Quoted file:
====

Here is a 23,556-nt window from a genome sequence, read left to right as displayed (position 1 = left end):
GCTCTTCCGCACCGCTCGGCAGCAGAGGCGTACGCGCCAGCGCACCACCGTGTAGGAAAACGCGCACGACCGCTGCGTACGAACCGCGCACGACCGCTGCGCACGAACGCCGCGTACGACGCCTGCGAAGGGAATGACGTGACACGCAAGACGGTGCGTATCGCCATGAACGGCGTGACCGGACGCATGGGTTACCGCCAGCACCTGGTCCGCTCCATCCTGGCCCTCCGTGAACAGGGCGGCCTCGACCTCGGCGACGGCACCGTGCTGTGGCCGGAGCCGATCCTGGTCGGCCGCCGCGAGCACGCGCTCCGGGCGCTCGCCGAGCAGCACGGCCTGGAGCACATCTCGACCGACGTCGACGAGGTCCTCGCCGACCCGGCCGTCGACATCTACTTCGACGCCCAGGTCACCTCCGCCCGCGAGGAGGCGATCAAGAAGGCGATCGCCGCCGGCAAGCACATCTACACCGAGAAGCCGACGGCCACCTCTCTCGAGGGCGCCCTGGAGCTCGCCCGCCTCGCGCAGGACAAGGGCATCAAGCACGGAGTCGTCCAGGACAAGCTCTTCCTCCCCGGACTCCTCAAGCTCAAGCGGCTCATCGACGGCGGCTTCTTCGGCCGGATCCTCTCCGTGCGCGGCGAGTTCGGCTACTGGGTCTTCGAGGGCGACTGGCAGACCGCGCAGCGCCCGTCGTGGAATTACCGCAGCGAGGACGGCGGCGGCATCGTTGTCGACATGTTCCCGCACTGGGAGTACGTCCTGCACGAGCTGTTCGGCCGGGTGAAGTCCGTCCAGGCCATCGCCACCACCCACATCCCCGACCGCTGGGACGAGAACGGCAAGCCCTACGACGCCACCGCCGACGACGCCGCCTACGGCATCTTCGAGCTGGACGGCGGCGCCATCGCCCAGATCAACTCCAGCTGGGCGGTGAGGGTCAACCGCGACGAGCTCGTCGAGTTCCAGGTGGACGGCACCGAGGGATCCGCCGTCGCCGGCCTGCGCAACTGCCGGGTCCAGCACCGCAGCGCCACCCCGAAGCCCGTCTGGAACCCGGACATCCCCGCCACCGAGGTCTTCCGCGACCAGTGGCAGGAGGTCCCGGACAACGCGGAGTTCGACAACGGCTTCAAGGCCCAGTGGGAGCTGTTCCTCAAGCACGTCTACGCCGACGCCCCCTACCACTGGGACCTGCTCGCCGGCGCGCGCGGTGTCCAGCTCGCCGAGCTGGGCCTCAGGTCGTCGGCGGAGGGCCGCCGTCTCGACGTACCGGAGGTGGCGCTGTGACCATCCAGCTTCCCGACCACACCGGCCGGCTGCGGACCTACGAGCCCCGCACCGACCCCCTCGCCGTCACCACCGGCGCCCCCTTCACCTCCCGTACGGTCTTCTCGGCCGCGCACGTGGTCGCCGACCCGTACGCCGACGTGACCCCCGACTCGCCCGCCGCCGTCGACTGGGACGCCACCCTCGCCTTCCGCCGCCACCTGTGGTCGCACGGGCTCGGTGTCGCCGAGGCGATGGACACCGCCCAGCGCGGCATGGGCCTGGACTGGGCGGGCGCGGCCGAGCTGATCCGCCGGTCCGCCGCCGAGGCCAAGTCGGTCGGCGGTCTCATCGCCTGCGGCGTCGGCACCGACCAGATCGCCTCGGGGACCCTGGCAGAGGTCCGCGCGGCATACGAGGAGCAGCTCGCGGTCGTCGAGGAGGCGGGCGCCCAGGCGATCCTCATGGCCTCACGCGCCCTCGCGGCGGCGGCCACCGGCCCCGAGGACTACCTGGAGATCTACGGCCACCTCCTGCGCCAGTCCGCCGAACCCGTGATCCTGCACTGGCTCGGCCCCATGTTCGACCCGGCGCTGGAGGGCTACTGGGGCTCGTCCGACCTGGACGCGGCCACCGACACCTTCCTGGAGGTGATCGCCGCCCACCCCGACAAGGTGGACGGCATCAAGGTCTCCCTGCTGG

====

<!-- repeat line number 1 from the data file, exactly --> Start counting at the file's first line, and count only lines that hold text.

Here is a 23,556-nt window from a genome sequence, read left to right as displayed (position 1 = left end):